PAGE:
This is such a rivetting read. One that I highly recommend to everyone. It is written with brutal truth and humor ... and you find yourself rooting for Ava and her family as they set out to conquer the small corner of their world. It's wonderfully written to keep your interest snared ... and I am looking forward to read more of this author's work. This is not your typical depressing Oprah pick ... it's one of the best, uplifting book I've read in a long time!!
The story itself is truly reviting, but the author's ability take the reader by the hand and just lead them one step at a time through the story is absolutely incredible. I've never had any author do that to me before. Usually, you're so wrapped up in the plot and charaters and who did what, you speed through the book and finish it before you can catch your breath. Not with this book.
You follow the life of the main character, Ava Johnson, and all those whose lives touch hers and you feel yourself wanting the best for all of them. Yet you never feel the need to peek into the next chapter or "accidentally" glance at the last page of the book.
Pearl Cleage has moved to the top of my favorite author list and will be praised to anyone who will listen. I can't recomment this book enough!
Boy, was I wrong.
This story was funny, touching, uplifting and downright inspiring. The author's main character, Ava Johnson, is a lot like me - she's discovering real love, struggling to find answers about her purpose, searching for spirituality, reconnecting with her family and hometown, and forging a new path in life.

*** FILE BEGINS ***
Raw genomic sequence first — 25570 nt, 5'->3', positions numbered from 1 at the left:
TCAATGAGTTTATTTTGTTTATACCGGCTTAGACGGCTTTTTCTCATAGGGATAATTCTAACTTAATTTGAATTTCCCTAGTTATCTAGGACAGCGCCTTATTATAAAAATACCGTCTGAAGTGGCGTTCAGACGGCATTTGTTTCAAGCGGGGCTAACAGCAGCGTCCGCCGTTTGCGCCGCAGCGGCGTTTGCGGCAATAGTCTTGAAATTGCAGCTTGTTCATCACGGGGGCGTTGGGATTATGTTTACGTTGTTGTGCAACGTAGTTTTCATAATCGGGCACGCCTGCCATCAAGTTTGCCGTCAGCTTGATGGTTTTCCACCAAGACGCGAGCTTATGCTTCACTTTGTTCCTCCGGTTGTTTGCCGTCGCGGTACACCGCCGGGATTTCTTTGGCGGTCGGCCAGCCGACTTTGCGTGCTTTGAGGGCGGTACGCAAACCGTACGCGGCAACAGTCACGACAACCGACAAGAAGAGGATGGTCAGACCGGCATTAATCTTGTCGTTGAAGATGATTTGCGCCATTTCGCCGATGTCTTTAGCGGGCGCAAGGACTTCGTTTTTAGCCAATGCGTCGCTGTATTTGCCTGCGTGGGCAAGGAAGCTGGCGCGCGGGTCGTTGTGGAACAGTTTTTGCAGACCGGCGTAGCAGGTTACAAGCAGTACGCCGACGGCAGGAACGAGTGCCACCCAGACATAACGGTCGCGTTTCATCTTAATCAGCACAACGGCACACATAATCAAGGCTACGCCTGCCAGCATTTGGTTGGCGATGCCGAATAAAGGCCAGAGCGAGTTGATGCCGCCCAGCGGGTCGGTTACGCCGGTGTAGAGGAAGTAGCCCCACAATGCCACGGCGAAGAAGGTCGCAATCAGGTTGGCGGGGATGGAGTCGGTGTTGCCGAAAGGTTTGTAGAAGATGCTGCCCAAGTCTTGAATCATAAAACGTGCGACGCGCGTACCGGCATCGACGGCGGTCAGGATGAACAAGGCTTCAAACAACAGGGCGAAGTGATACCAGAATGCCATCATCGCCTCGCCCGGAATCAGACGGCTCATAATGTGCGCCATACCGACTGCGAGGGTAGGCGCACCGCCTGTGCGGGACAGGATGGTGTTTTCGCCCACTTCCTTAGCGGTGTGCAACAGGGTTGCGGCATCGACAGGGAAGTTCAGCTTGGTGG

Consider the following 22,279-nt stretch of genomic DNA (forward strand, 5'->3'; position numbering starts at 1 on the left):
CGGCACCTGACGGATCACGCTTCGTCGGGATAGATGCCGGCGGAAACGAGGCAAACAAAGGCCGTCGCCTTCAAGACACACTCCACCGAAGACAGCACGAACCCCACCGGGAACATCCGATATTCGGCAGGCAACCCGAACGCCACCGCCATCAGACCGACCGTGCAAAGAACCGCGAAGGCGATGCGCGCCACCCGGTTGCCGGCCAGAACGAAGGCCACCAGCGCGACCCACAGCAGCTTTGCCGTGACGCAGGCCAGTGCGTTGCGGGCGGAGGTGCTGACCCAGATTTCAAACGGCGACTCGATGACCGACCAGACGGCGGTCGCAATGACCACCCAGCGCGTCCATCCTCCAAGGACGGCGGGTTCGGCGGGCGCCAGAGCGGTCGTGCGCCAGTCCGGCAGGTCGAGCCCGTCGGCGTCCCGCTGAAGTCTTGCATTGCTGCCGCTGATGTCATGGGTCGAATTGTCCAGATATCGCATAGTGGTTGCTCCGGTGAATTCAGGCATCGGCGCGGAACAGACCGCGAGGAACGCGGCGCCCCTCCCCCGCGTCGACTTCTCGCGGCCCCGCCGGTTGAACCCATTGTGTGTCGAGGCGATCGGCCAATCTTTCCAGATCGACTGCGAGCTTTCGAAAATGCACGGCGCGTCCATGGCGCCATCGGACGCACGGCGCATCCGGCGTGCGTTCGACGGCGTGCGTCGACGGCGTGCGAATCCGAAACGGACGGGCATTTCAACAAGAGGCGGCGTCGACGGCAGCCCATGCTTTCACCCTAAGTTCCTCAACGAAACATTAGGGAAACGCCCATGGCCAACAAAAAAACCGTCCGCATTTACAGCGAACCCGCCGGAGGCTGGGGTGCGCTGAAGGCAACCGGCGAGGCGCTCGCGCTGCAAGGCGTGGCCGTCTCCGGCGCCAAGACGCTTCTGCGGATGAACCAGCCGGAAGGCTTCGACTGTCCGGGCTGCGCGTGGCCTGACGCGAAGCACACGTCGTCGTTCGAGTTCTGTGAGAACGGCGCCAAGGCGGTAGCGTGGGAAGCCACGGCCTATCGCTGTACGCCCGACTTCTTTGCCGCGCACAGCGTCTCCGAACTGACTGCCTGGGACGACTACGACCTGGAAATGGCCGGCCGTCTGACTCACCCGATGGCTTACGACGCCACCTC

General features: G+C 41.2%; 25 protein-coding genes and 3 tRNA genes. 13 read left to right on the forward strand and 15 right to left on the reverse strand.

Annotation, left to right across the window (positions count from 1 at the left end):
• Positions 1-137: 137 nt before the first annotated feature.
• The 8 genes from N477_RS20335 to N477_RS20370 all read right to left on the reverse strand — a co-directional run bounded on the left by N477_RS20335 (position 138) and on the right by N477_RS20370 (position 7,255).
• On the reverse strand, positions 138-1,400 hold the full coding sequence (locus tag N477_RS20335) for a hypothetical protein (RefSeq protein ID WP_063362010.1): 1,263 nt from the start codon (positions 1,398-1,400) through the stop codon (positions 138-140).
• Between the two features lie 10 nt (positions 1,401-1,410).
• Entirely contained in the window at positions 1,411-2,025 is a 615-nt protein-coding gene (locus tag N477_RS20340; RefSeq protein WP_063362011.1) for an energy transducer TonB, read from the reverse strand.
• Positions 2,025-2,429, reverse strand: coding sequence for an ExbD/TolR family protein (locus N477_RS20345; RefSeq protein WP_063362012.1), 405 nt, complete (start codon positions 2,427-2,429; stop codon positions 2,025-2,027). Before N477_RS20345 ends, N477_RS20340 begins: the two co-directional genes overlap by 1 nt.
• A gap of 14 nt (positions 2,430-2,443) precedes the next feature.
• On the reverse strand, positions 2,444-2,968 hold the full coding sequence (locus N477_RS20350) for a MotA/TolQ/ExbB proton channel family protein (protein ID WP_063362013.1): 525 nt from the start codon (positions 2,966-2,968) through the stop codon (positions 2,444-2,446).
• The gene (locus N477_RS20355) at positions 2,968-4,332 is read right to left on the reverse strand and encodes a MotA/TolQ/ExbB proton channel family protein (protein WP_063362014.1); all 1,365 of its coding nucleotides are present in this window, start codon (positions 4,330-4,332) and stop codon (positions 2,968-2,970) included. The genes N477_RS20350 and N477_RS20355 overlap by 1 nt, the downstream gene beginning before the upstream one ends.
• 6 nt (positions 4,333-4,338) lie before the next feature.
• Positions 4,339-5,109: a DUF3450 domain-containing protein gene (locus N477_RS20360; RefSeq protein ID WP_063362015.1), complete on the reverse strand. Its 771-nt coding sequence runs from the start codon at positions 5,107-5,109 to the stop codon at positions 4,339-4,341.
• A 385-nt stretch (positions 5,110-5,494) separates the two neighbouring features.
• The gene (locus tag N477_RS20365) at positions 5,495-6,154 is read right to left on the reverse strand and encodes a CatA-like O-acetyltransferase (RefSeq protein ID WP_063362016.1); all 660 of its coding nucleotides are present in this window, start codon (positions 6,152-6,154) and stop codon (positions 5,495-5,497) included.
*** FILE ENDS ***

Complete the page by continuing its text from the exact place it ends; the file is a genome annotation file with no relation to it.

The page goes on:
Right up there with "The Girls' Guide to Hunting and Fishing" this book is a must-read for a woman, regardless of where she is on her path to self-discovery.
Pearl Cleage writes in a very efficient, yet effective style, conveying in a few words what lesser writers struggle to convey in whole paragraphs. Her ability to create an atmosphere of comfort, lush sensuality, or stark horror is remarkable. She writes with wit and honesty, even when describing the pain so often found in life. She perfectly captures the essence of her characters and the roller-coaster of emotion that they experience in the story. I truly cared about these people, so that in the end I cried tears of sadness, outrage, and happiness, all in the space of an hour! I can't wait to tell my friends about this gift of a book.
Most Recent Customer Reviews
I thoroughly enjoyed this book. It elicited many different feelings and responses from me as well as addressed some serious issues that people today deal with. Read morePublished 8 days ago by RachelK
Despite being a novel filled with tragedy, it still makes you smile and have faith in the goodness of people. Read morePublished 9 days ago by Penelope Phalange
Pearl Cleage is a wonderful writer. This story started out a little slow, but got me more and more interested in the story and the characters as it went along. Read morePublished 2 months ago by Gwen F.
A book that starts somewhat doom and gloom blossoms into a feel good human experience story. One can go home again and find peace in salvation in the new & old.Published 6 months ago by Pecan
This is my absolute favorite book. I can't count how many times I've read it, but, I do know that it never gets old!!Published 6 months ago by Halimah El-Amin
How much has really changed? Made me think about how to have my convictions, not judge and make a difference.Published 6 months ago by L. K. Johnson